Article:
Undescribed Horrific Abuse, One Victim & Survivor of Many gmkarl at gmail.com
Sun Nov 13 07:05:47 PST 2022

So for trying implementing feedback to find the frequency of a signal
precisely, I could try out using fourier.py . I could even use my
existing test data, but leave it blind.

I'd find the highest paired peaks, and then adjust the frequencies of
interest and find again, until the error in the least squares solution
dropped. Seems like it could be a small loop.

ok, so first i would take an fft of the whole data (assuming I had no
signal guess), and find its peak.
i guess i can start by writing a quick peak-finder

0949 i wrote def peak_pair_idcs which takes the abs, sums adjacent
frequencies, and returns the indices of the max pair using argmax. i
put it in fourier.py

i guess it needs some tweaks: it should ignore DC, for example, and
i'm thinking it should rotate the frequencies in some way. usually it
starts at DC, then goes low frequencies up to the nyquist ... but then
what does it do?

>>> np.fft.fftfreq(6)
array([ 0.        ,  0.16666667,  0.33333333, -0.5       , -0.33333333,

it goes back down to low negative frequencies.

so it does make sense, maybe it's okay.

if DC is high, this likely indicates information near or beyond the
nyquist frequency. maybe i could move DC to the nyquist frequency? or
add it to it?

basically if the frequencies are too high it's not quite working!

I think I'll remove DC. nobody wants to zoom in on noise when they're
trying to think about signals.


Okay, so then say I have a peak in the dft. How do I zoom in on it?

I don't actually need to reconstruct the other data. I'm mostly
interested just in the data at that peak. The current code models the
output as fully describing the input, which leaves that out. We could
stick with it for now, though.

If the data _only_ contains that signal, then it is reconstructible
from a dft tightly surrounding just that peak, and I think the code I
wrote provides for that situation. But it's written in terms of sample
rates, rather than frequencies.

Those sound pretty similar though.

When I have it give a normal dft, I give it the sample frequency and
time sample rates.
If I wanted it to do a dft of half stuff, I would give it twice the
frequency sample rate. 2.0 .
Or, I could halve the time sample rate. 0.5 .
In a DFT, the frequency of something that is half, is specified
related to the sample count, like 1 / N or 2 / N, and then at the
nyquist frequency it's (N/2) / N or 0.5 .

So this 1 / N or 2 / N, is what I would pass as 0.5 or 2 .

The frequency is the ratio advancement per sample. so 1 / N reaches a
full cycle in N samples.
2 / N reaches 2 full cycles in N samples.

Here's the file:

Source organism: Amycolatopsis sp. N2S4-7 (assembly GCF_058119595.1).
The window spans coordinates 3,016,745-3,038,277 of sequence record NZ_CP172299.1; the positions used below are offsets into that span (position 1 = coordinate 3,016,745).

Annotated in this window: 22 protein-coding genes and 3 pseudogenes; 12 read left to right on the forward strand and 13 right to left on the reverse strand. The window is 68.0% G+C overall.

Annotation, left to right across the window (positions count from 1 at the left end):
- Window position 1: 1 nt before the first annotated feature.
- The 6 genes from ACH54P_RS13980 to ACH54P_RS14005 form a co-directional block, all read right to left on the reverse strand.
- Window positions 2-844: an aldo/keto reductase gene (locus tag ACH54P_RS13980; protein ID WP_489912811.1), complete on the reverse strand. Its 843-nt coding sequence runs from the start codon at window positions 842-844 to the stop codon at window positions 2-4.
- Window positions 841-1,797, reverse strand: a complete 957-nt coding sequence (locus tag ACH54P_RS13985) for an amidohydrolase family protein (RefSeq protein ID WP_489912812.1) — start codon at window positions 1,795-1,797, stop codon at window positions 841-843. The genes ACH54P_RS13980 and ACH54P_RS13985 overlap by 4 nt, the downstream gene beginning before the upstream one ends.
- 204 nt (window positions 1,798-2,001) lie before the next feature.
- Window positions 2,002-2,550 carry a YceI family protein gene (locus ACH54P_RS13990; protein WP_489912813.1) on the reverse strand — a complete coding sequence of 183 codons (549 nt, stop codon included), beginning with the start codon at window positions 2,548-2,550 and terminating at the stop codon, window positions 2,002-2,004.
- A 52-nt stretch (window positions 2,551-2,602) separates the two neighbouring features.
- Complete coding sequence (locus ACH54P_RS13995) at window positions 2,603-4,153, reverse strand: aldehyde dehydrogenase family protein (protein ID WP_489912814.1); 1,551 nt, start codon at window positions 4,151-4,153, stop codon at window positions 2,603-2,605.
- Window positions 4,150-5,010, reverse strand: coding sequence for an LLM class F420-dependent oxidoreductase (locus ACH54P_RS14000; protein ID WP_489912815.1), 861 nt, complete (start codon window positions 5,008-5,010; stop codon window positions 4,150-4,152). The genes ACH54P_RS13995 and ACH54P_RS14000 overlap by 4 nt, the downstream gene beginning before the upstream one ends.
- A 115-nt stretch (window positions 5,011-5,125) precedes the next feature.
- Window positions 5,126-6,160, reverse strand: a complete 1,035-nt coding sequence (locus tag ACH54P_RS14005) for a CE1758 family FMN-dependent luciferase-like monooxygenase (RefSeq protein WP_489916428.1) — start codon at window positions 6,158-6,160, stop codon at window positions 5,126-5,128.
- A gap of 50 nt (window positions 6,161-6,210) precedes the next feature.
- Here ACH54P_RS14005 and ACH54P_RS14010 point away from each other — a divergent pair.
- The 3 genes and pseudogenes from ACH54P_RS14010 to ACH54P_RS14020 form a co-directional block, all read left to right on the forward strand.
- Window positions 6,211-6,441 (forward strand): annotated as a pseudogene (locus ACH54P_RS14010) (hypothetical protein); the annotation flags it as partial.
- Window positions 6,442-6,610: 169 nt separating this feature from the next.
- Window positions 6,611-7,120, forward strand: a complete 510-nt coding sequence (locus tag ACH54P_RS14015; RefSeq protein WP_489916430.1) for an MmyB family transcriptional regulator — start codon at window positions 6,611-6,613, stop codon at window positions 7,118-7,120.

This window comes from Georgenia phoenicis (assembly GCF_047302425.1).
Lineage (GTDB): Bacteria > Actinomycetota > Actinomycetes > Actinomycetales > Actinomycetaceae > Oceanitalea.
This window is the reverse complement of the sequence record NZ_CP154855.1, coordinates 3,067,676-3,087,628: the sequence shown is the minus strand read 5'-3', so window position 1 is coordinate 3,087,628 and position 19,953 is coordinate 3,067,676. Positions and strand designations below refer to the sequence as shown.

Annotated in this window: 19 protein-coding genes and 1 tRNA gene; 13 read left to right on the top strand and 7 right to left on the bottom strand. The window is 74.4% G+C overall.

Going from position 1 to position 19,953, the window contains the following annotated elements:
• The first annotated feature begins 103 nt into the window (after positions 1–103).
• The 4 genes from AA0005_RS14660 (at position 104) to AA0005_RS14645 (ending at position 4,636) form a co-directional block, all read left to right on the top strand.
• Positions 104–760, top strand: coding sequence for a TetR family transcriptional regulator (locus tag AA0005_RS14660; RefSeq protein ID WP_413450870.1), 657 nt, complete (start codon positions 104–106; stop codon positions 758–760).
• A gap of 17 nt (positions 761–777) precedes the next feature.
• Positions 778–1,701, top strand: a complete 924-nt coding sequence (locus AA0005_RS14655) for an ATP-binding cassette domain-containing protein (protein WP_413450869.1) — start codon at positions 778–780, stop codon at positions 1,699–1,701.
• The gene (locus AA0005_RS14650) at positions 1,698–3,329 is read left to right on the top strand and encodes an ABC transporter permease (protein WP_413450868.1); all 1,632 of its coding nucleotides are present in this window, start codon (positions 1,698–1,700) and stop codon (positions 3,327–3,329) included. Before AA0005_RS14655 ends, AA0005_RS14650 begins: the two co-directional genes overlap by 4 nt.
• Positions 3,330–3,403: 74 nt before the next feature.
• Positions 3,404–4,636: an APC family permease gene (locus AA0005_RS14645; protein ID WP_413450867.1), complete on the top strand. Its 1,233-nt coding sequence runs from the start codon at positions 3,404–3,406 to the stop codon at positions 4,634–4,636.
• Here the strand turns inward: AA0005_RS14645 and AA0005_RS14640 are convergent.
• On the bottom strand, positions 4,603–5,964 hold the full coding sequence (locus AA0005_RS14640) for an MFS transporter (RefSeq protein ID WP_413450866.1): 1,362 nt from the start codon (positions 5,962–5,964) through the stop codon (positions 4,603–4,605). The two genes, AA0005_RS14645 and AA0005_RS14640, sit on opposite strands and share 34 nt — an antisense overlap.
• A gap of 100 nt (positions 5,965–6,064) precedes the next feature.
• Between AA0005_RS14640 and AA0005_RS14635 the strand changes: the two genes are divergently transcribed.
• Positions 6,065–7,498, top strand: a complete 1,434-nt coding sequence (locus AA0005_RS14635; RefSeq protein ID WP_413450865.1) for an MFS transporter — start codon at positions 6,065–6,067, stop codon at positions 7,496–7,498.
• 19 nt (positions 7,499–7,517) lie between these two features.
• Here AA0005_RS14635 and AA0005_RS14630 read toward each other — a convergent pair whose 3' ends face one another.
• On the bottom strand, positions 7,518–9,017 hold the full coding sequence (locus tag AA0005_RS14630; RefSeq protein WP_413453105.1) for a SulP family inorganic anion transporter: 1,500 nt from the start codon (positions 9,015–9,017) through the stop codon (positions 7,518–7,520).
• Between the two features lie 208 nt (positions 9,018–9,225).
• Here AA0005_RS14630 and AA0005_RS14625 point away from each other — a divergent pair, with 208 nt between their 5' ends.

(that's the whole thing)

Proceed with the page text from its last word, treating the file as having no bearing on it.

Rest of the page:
To zoom in on 2 / N, the frequency sample rate would be twice the time
sample rate. .. I think.

I'll try assuming that freq * N is what goes for the frequency sample rate.
So you'd pass the lower of the two frequencies, to find the real peak.
And you'd only need the portions of the FT that are up through the
higher of the two frequencies: in fact, limiting how high frequency it
goes is part of how it can get really detailed really fast.

So, the current code goes up to the nyquist frequency. I'd want a
different set of frequencies. A different minimum frequency.

At the moment I'm reusing the output of np.fft.fftfreq() which outputs
DC, then positive frequencies that are increasing fractions, then
negative frequencies that are decreasing fractions (I think), with a
change only in sign around the nyquist frequency.

I'd want instead to not go all the way up to the nyquist frequency,
but go only a little bit.
I guess that could be a linear transform of the frequencies. To change
their min and max.

The current code is stated in terms of sample rates, but it might be
more useful to state things in terms of minimum and maximum

That's a little confusing, changing between sample rates and
frequencies, because I am changing the sample index parameter passed
to the sinusoid, rather than the actual frequency.

But the arithmetic reminds that scaling one of those is equivalent to
scaling the other.


I'm thinking of change create_freq2time and create_time2freq so that
they specify the minimum and maximum frequencies of interest. Not

There's some further confusion around what a frequency is, since the
time and space domains have different sampling rates here.

Maybe a simplifying concept can be that the time domain has a real,
measured sampling rate, whereas the frequency domain is just talking
about frequencies, and has not actually been "sampled".

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